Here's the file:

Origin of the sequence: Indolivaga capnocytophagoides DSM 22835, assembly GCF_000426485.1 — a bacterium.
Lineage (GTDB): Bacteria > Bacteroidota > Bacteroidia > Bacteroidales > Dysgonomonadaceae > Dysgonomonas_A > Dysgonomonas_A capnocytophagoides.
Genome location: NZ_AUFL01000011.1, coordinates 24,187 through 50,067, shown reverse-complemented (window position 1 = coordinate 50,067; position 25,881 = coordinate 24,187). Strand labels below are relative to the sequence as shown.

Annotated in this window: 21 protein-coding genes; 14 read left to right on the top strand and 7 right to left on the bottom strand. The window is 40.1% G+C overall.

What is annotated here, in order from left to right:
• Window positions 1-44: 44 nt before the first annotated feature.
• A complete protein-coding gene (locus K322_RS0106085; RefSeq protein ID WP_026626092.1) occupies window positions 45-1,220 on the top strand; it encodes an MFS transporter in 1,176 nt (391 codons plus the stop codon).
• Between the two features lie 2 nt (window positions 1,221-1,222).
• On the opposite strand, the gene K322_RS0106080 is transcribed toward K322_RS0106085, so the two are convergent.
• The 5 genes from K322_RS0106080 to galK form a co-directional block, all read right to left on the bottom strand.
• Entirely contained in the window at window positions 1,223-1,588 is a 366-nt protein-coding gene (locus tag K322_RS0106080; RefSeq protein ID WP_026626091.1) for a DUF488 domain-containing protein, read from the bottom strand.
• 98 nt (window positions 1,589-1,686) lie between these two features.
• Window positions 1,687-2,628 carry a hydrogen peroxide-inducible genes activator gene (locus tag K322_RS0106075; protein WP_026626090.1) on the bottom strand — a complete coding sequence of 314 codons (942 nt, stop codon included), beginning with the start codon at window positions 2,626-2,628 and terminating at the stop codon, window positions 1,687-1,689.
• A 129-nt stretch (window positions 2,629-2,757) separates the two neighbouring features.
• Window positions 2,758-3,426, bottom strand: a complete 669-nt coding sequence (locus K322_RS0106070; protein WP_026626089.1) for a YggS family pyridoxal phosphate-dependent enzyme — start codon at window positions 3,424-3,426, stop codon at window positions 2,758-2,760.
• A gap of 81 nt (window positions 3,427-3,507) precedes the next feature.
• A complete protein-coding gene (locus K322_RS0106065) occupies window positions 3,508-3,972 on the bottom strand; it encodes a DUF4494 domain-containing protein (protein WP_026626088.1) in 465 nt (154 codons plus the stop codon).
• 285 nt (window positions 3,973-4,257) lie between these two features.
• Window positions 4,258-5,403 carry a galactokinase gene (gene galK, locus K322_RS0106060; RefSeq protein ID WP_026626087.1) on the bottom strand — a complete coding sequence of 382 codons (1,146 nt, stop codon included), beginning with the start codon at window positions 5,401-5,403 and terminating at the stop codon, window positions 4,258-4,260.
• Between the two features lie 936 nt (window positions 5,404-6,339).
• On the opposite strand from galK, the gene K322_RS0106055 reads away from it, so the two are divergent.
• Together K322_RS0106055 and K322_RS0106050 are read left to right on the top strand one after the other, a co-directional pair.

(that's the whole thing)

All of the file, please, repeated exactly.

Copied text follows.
Origin of the sequence: Indolivaga capnocytophagoides DSM 22835, assembly GCF_000426485.1 — a bacterium.
Lineage (GTDB): Bacteria > Bacteroidota > Bacteroidia > Bacteroidales > Dysgonomonadaceae > Dysgonomonas_A > Dysgonomonas_A capnocytophagoides.
Genome location: NZ_AUFL01000011.1, coordinates 24,187 through 50,067, shown reverse-complemented (window position 1 = coordinate 50,067; position 25,881 = coordinate 24,187). Strand labels below are relative to the sequence as shown.

Annotated in this window: 21 protein-coding genes; 14 read left to right on the top strand and 7 right to left on the bottom strand. The window is 40.1% G+C overall.

What is annotated here, in order from left to right:
• Window positions 1-44: 44 nt before the first annotated feature.
• A complete protein-coding gene (locus K322_RS0106085; RefSeq protein ID WP_026626092.1) occupies window positions 45-1,220 on the top strand; it encodes an MFS transporter in 1,176 nt (391 codons plus the stop codon).
• Between the two features lie 2 nt (window positions 1,221-1,222).
• On the opposite strand, the gene K322_RS0106080 is transcribed toward K322_RS0106085, so the two are convergent.
• The 5 genes from K322_RS0106080 to galK form a co-directional block, all read right to left on the bottom strand.
• Entirely contained in the window at window positions 1,223-1,588 is a 366-nt protein-coding gene (locus tag K322_RS0106080; RefSeq protein ID WP_026626091.1) for a DUF488 domain-containing protein, read from the bottom strand.
• 98 nt (window positions 1,589-1,686) lie between these two features.
• Window positions 1,687-2,628 carry a hydrogen peroxide-inducible genes activator gene (locus tag K322_RS0106075; protein WP_026626090.1) on the bottom strand — a complete coding sequence of 314 codons (942 nt, stop codon included), beginning with the start codon at window positions 2,626-2,628 and terminating at the stop codon, window positions 1,687-1,689.
• A 129-nt stretch (window positions 2,629-2,757) separates the two neighbouring features.
• Window positions 2,758-3,426, bottom strand: a complete 669-nt coding sequence (locus K322_RS0106070; protein WP_026626089.1) for a YggS family pyridoxal phosphate-dependent enzyme — start codon at window positions 3,424-3,426, stop codon at window positions 2,758-2,760.
• A gap of 81 nt (window positions 3,427-3,507) precedes the next feature.
• A complete protein-coding gene (locus K322_RS0106065) occupies window positions 3,508-3,972 on the bottom strand; it encodes a DUF4494 domain-containing protein (protein WP_026626088.1) in 465 nt (154 codons plus the stop codon).
• 285 nt (window positions 3,973-4,257) lie between these two features.
• Window positions 4,258-5,403 carry a galactokinase gene (gene galK, locus K322_RS0106060; RefSeq protein ID WP_026626087.1) on the bottom strand — a complete coding sequence of 382 codons (1,146 nt, stop codon included), beginning with the start codon at window positions 5,401-5,403 and terminating at the stop codon, window positions 4,258-4,260.
• Between the two features lie 936 nt (window positions 5,404-6,339).
• On the opposite strand from galK, the gene K322_RS0106055 reads away from it, so the two are divergent.
• Together K322_RS0106055 and K322_RS0106050 are read left to right on the top strand one after the other, a co-directional pair.